Big Love! (Atheist mystic)
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Brother. Do you see that you are using English transliteration which is a cut and paste. Because it's a cut and paste from somewhere it has that elongation on top of the letter a. I can't cut and paste because I am translating into English directly from Pali, and writing it in English to sound like Pali as much as I can. I can't be cutting and pasting from anywhere.
In the Sinhalese script, there is a way to write "long a" onto a consonant, right? And "short a" is not specifically marked, because it is inherent in the consonant - for example "ka", is not written as "ka" plus some addition to mark the short "a", right? But if the inherent short a should be omittet, to write a standalone "k", there is a way to mark that, right?
So if you would just drop your incredulity and open up to the fact that romanization is a 1:1 mapping of all features of the indic Pali scripts, and if you would study the romanization scheme for a short while, you could stop getting caught up over "elongation" and "translating directy from Pali", and we could get down to the really intresting bits. I offered to recommend a Pali primer in English - not to teach you the language, but to give you some hands-on examples of how Western scholars have been working with the romanzation for over a century now. The offer still stands, if you change your mind.
Anyway in Pali (Not any kind of translation), the two letters of M will be written closer to each other than other letters. That means both have to be pronounced as MM.
Yes, that is called "gemination" in Western scholarship. Like long vowels (which are marked with a bar over the letter in the romanization), long consonants, geminate consonants, are also represented in an exact 1:1 counterpart to the indic scripts.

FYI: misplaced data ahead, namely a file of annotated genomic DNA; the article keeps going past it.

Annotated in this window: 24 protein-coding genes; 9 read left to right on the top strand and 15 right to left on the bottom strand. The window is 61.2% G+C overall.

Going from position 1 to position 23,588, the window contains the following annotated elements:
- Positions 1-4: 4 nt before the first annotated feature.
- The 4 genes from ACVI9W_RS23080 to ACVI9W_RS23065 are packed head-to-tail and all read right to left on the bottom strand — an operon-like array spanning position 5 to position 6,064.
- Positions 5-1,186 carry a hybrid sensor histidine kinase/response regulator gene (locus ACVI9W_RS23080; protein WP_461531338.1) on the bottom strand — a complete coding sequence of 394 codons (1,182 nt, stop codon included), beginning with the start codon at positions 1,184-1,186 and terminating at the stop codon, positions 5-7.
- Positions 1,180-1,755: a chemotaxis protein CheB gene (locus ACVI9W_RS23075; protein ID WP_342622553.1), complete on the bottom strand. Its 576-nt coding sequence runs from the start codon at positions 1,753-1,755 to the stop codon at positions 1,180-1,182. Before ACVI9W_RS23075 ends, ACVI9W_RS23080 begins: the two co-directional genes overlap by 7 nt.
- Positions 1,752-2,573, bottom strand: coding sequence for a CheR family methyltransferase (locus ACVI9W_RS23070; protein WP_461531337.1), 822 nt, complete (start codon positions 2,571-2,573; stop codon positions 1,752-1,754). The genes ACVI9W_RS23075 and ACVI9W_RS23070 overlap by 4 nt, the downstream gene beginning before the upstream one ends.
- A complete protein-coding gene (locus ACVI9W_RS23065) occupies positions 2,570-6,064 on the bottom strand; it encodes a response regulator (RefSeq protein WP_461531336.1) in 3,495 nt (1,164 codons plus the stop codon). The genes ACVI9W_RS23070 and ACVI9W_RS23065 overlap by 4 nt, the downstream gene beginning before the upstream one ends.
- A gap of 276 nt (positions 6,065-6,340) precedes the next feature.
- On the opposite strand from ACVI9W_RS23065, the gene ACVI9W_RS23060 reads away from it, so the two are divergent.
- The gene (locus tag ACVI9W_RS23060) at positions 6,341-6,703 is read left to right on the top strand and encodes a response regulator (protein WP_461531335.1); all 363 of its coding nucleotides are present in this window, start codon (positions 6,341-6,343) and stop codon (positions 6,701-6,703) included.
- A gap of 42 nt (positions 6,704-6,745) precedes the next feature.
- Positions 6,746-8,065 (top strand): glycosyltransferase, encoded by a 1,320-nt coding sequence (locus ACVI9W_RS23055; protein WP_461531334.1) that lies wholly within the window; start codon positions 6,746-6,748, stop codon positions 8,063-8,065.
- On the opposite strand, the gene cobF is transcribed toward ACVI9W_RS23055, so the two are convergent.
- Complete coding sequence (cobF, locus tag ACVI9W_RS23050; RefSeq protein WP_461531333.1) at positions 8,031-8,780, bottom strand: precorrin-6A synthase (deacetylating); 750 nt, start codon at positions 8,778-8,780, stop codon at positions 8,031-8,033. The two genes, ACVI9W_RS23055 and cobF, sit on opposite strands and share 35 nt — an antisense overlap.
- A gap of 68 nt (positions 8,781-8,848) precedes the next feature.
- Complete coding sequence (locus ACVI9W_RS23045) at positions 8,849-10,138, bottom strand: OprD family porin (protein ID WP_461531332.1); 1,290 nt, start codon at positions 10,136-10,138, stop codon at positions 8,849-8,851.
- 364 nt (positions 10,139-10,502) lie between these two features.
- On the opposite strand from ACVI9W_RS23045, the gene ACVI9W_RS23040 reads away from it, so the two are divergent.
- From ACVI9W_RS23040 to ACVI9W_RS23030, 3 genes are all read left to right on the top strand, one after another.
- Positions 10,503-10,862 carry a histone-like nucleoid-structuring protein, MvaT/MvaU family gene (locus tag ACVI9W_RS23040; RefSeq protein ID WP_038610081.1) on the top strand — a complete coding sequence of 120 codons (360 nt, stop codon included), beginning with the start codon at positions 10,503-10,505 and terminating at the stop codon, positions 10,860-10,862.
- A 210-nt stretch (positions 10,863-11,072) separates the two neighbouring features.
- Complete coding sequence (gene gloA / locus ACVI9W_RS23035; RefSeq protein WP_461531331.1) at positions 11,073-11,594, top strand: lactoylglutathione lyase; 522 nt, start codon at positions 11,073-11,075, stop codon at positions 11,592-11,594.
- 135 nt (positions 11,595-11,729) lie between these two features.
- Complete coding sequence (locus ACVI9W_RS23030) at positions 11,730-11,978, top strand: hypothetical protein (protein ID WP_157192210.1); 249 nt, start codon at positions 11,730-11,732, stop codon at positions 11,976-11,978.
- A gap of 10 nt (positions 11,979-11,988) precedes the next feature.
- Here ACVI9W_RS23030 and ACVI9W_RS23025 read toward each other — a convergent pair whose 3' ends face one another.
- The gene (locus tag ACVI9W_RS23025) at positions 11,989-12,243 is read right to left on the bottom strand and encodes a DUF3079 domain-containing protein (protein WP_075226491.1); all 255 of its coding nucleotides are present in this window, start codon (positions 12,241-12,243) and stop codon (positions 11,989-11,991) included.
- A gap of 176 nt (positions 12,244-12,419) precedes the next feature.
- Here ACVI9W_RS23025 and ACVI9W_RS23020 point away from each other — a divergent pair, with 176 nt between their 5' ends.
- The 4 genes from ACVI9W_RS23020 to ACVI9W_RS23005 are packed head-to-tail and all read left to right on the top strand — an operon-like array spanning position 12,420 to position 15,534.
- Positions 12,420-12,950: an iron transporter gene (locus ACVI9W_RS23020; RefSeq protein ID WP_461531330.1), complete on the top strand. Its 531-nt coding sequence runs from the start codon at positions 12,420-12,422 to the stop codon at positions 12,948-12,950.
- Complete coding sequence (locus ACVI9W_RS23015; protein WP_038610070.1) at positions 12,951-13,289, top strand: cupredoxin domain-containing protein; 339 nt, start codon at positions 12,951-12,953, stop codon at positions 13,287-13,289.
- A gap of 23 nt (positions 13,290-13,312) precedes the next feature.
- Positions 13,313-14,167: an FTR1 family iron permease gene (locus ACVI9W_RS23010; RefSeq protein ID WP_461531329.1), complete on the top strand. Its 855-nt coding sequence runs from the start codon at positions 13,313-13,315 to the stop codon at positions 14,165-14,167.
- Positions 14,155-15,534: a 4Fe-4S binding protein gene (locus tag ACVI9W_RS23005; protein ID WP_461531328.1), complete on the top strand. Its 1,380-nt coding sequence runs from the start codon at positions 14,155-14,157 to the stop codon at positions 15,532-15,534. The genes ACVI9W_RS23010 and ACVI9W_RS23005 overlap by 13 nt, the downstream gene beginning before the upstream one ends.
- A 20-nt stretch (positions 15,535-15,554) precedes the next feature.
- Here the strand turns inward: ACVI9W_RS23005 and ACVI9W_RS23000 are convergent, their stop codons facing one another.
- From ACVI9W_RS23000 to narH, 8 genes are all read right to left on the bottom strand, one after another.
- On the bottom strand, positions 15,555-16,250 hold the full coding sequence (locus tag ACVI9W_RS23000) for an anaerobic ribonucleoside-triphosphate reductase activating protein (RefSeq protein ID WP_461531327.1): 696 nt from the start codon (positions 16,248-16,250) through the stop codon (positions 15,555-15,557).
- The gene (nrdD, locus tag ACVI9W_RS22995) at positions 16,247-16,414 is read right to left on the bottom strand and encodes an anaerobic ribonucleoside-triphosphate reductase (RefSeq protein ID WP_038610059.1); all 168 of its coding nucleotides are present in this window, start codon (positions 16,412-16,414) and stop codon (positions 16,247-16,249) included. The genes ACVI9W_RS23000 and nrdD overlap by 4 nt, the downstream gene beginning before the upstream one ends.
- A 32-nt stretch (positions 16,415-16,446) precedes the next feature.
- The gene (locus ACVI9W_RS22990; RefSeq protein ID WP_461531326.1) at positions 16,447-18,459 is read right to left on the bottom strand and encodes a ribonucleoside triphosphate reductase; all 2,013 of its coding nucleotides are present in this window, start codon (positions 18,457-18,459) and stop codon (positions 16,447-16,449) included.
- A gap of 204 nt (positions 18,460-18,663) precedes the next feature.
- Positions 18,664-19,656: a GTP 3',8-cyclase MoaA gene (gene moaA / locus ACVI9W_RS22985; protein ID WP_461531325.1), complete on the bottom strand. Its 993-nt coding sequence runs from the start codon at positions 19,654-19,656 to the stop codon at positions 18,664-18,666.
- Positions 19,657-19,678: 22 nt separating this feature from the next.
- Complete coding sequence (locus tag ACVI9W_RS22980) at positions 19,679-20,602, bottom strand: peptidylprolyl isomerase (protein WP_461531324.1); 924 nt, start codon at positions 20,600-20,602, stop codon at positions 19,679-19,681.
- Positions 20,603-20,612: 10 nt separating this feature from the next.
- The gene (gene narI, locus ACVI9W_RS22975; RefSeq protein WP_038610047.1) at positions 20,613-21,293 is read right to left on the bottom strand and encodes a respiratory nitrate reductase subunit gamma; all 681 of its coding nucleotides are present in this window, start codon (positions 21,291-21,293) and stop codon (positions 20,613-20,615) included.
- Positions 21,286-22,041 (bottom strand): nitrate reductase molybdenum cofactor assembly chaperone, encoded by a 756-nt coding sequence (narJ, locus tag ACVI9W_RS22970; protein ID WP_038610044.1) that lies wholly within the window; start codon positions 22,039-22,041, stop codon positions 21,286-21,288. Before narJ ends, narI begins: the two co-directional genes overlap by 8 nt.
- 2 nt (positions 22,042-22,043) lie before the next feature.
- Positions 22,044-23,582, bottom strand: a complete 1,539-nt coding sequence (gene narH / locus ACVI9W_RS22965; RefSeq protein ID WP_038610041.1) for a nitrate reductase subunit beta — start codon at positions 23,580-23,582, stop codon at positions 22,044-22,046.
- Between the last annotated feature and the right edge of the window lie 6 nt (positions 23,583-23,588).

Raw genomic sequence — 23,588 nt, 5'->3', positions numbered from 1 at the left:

Though in English after S, there is an 'a', in the Pali script there is none. If you put a vowel there the meaning changes. You have cut and pasted the sanskrit doing the same mistake. Do you understand?
As I already stated, and as you would discover if you picked up an english book or pdf on Pali or Sanskrit, the romanization does not use inherent vowels, meaning the short "a" which is part of every letter not marked as silent in any indic script, has to be explicitly written in romanization. It is still an exact 1:1 mapping of the Pali orthography onto the latinized Pali alphabet.
Well, there is a massive difference between a verb root and an adverb. Verbs in Pali are always derived from a verb root, I have learned. It is possible that I am missing something, as I am really just a dabbler, my formal Pali studies were introductory, not graduate-level.And what you should know is Samma is not Sammaa with the elongated pronunciation that you had cut and pasted above. All this while both words are practically the same, though when you add a vowel it is intensified which is called "Ala" in grammar.
What is your reasoning that this verbal construction, sammantīdha, should not be derived from a verb root like any other verbal construction, but instead from an adverb?